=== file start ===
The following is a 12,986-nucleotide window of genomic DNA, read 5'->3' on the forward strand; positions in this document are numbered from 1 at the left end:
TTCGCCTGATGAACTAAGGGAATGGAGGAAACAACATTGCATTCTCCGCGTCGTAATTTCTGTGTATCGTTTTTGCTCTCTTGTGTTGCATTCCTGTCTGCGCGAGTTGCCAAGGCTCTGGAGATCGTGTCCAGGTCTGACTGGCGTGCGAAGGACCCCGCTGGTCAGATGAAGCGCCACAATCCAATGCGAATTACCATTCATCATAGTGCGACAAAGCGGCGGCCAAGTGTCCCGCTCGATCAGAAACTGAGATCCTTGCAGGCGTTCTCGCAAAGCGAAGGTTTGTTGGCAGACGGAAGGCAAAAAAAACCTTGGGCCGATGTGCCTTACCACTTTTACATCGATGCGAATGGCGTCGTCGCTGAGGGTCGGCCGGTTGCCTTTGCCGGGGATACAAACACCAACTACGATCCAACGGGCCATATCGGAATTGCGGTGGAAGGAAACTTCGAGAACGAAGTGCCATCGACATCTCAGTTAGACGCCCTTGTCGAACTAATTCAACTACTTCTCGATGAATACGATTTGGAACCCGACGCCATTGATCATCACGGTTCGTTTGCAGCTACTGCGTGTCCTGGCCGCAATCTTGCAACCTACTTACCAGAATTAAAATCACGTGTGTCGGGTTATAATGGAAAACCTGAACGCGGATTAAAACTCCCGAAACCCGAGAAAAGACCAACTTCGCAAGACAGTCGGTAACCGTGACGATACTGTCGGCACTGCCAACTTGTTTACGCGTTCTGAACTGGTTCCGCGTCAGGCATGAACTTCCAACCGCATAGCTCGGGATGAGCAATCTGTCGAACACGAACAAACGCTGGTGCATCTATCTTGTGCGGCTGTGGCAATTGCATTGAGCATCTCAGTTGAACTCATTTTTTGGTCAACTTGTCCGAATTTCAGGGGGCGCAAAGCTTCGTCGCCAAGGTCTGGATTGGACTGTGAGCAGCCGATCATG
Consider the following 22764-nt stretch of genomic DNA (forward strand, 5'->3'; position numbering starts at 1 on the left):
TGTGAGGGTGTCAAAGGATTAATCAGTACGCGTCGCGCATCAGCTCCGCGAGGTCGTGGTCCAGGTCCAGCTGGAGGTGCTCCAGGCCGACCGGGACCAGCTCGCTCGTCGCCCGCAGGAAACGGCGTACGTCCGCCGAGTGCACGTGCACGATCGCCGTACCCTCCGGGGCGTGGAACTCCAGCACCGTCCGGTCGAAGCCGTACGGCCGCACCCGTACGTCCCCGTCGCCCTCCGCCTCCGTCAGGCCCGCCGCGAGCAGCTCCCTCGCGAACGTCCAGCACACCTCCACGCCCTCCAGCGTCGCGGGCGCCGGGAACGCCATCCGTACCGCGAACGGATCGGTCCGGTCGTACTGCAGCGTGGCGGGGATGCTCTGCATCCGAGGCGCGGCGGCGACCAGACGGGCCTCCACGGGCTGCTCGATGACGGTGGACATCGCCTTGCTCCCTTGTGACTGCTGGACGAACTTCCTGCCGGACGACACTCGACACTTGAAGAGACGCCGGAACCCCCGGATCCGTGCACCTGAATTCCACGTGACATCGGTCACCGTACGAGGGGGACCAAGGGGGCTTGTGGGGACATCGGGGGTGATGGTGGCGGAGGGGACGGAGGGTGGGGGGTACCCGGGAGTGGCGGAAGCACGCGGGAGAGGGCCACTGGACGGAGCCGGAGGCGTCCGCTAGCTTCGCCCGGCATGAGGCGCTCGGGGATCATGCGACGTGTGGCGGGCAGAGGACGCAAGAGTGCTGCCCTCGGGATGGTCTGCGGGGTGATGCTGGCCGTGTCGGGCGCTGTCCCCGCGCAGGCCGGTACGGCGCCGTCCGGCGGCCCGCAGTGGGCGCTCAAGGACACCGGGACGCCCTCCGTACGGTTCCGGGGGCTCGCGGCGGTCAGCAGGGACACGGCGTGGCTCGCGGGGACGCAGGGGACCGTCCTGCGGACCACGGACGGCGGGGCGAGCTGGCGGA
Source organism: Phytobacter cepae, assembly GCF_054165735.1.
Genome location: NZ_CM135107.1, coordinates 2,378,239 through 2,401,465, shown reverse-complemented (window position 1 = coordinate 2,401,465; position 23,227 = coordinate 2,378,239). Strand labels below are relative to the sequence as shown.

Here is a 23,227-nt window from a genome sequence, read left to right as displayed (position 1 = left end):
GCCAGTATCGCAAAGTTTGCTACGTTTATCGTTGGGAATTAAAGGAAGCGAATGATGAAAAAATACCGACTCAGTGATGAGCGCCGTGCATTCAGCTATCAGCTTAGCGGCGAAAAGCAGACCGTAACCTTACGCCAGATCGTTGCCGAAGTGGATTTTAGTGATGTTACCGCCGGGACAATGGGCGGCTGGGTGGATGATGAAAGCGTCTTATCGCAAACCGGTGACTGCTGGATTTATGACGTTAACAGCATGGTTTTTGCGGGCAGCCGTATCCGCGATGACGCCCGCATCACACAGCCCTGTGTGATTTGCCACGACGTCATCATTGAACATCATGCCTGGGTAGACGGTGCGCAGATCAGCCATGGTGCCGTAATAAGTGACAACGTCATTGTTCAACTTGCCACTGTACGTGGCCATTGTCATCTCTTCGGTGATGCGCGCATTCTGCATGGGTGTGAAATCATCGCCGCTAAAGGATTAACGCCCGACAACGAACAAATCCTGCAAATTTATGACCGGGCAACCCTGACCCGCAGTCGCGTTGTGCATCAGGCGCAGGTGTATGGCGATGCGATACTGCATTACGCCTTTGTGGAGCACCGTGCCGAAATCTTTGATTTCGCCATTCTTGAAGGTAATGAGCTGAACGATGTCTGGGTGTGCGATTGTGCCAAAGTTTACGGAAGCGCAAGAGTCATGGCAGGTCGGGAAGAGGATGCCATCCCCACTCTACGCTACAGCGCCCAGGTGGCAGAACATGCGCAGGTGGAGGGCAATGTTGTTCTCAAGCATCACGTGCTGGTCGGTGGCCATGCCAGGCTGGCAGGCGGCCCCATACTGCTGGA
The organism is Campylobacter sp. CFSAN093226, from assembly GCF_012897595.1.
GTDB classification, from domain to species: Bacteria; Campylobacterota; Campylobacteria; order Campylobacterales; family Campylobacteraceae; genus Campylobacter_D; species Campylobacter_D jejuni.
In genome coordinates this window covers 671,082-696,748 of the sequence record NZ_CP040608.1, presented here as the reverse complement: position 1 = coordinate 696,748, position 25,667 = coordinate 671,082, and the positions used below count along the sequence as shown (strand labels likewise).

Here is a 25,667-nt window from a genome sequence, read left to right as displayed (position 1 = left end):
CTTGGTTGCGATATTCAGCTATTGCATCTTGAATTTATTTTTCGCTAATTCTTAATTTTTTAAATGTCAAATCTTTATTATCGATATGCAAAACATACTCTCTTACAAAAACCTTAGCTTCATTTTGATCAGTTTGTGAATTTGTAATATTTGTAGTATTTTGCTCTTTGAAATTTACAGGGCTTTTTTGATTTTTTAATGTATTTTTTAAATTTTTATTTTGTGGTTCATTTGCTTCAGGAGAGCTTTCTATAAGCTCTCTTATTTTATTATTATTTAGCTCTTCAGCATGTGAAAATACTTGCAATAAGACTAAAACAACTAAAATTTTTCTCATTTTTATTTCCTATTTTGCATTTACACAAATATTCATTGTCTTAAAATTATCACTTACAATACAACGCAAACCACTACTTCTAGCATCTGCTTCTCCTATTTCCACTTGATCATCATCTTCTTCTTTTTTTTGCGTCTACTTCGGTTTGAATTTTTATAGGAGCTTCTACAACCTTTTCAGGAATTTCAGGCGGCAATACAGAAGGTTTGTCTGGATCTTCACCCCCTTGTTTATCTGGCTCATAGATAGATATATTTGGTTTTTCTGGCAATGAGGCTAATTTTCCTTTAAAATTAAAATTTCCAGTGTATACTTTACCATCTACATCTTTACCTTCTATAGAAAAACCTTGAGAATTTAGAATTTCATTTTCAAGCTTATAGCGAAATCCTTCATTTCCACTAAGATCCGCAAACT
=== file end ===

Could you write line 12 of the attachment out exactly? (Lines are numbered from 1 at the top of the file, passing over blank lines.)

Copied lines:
Here is a 25,667-nt window from a genome sequence, read left to right as displayed (position 1 = left end):